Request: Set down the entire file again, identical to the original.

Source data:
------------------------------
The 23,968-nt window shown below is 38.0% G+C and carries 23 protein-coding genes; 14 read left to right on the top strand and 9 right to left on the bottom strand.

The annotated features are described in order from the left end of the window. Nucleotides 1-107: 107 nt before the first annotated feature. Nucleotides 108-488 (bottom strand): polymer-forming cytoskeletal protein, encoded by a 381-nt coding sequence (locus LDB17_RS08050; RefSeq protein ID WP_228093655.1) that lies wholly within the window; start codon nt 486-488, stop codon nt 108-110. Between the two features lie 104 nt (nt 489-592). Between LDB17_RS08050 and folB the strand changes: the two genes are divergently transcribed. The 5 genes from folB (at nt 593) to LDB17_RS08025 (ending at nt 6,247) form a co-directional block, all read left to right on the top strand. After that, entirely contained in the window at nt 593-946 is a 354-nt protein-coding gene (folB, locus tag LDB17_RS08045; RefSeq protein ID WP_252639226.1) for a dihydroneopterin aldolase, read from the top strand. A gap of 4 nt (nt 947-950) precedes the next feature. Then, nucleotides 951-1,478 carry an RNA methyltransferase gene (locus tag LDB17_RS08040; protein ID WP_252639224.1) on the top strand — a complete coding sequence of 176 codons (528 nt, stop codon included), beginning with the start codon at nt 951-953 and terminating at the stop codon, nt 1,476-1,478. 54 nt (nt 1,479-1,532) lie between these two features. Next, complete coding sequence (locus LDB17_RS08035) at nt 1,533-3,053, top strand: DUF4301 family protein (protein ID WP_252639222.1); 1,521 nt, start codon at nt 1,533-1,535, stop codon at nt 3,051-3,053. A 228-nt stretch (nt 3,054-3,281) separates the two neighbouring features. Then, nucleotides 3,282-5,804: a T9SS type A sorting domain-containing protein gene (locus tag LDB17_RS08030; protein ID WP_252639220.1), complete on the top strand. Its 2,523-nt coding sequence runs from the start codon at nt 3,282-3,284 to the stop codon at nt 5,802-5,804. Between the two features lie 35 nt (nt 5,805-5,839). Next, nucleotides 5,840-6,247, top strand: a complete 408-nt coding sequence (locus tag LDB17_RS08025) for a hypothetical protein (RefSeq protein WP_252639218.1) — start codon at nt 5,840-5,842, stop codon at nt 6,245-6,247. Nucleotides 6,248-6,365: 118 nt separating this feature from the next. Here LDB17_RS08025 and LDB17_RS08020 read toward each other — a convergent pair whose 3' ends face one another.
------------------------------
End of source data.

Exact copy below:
The 23,968-nt window shown below is 38.0% G+C and carries 23 protein-coding genes; 14 read left to right on the top strand and 9 right to left on the bottom strand.

The annotated features are described in order from the left end of the window. Nucleotides 1-107: 107 nt before the first annotated feature. Nucleotides 108-488 (bottom strand): polymer-forming cytoskeletal protein, encoded by a 381-nt coding sequence (locus LDB17_RS08050; RefSeq protein ID WP_228093655.1) that lies wholly within the window; start codon nt 486-488, stop codon nt 108-110. Between the two features lie 104 nt (nt 489-592). Between LDB17_RS08050 and folB the strand changes: the two genes are divergently transcribed. The 5 genes from folB (at nt 593) to LDB17_RS08025 (ending at nt 6,247) form a co-directional block, all read left to right on the top strand. After that, entirely contained in the window at nt 593-946 is a 354-nt protein-coding gene (folB, locus tag LDB17_RS08045; RefSeq protein ID WP_252639226.1) for a dihydroneopterin aldolase, read from the top strand. A gap of 4 nt (nt 947-950) precedes the next feature. Then, nucleotides 951-1,478 carry an RNA methyltransferase gene (locus tag LDB17_RS08040; protein ID WP_252639224.1) on the top strand — a complete coding sequence of 176 codons (528 nt, stop codon included), beginning with the start codon at nt 951-953 and terminating at the stop codon, nt 1,476-1,478. 54 nt (nt 1,479-1,532) lie between these two features. Next, complete coding sequence (locus LDB17_RS08035) at nt 1,533-3,053, top strand: DUF4301 family protein (protein ID WP_252639222.1); 1,521 nt, start codon at nt 1,533-1,535, stop codon at nt 3,051-3,053. A 228-nt stretch (nt 3,054-3,281) separates the two neighbouring features. Then, nucleotides 3,282-5,804: a T9SS type A sorting domain-containing protein gene (locus tag LDB17_RS08030; protein ID WP_252639220.1), complete on the top strand. Its 2,523-nt coding sequence runs from the start codon at nt 3,282-3,284 to the stop codon at nt 5,802-5,804. Between the two features lie 35 nt (nt 5,805-5,839). Next, nucleotides 5,840-6,247, top strand: a complete 408-nt coding sequence (locus tag LDB17_RS08025) for a hypothetical protein (RefSeq protein WP_252639218.1) — start codon at nt 5,840-5,842, stop codon at nt 6,245-6,247. Nucleotides 6,248-6,365: 118 nt separating this feature from the next. Here LDB17_RS08025 and LDB17_RS08020 read toward each other — a convergent pair whose 3' ends face one another.